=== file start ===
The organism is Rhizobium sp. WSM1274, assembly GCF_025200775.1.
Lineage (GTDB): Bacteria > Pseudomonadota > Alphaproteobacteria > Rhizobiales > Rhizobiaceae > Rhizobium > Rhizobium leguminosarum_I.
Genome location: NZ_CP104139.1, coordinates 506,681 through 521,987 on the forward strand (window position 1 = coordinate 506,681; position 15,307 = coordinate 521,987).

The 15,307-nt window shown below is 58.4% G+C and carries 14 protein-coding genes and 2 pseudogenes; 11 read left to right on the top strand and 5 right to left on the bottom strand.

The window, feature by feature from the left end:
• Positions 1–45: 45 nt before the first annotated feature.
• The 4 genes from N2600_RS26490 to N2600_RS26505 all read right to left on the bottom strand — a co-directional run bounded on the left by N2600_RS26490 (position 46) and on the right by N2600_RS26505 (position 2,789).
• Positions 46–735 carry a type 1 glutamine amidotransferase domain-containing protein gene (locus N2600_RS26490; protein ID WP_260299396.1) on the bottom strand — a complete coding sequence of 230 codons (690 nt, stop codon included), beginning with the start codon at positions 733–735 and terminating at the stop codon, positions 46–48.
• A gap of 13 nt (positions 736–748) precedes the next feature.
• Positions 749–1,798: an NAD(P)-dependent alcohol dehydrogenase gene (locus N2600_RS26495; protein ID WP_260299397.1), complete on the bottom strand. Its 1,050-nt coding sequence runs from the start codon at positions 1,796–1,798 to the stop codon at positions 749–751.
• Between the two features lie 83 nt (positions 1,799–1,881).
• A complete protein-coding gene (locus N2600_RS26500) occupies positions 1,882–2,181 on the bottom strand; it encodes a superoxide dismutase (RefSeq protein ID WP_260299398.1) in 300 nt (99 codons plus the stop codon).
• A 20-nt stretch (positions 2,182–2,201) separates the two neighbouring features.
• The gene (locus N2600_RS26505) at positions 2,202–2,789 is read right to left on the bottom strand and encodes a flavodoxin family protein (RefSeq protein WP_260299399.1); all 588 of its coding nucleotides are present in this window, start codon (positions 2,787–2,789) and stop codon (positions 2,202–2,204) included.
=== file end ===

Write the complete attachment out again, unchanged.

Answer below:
The organism is Rhizobium sp. WSM1274, assembly GCF_025200775.1.
Lineage (GTDB): Bacteria > Pseudomonadota > Alphaproteobacteria > Rhizobiales > Rhizobiaceae > Rhizobium > Rhizobium leguminosarum_I.
Genome location: NZ_CP104139.1, coordinates 506,681 through 521,987 on the forward strand (window position 1 = coordinate 506,681; position 15,307 = coordinate 521,987).

The 15,307-nt window shown below is 58.4% G+C and carries 14 protein-coding genes and 2 pseudogenes; 11 read left to right on the top strand and 5 right to left on the bottom strand.

The window, feature by feature from the left end:
• Positions 1–45: 45 nt before the first annotated feature.
• The 4 genes from N2600_RS26490 to N2600_RS26505 all read right to left on the bottom strand — a co-directional run bounded on the left by N2600_RS26490 (position 46) and on the right by N2600_RS26505 (position 2,789).
• Positions 46–735 carry a type 1 glutamine amidotransferase domain-containing protein gene (locus N2600_RS26490; protein ID WP_260299396.1) on the bottom strand — a complete coding sequence of 230 codons (690 nt, stop codon included), beginning with the start codon at positions 733–735 and terminating at the stop codon, positions 46–48.
• A gap of 13 nt (positions 736–748) precedes the next feature.
• Positions 749–1,798: an NAD(P)-dependent alcohol dehydrogenase gene (locus N2600_RS26495; protein ID WP_260299397.1), complete on the bottom strand. Its 1,050-nt coding sequence runs from the start codon at positions 1,796–1,798 to the stop codon at positions 749–751.
• Between the two features lie 83 nt (positions 1,799–1,881).
• A complete protein-coding gene (locus N2600_RS26500) occupies positions 1,882–2,181 on the bottom strand; it encodes a superoxide dismutase (RefSeq protein ID WP_260299398.1) in 300 nt (99 codons plus the stop codon).
• A 20-nt stretch (positions 2,182–2,201) separates the two neighbouring features.
• The gene (locus N2600_RS26505) at positions 2,202–2,789 is read right to left on the bottom strand and encodes a flavodoxin family protein (RefSeq protein WP_260299399.1); all 588 of its coding nucleotides are present in this window, start codon (positions 2,787–2,789) and stop codon (positions 2,202–2,204) included.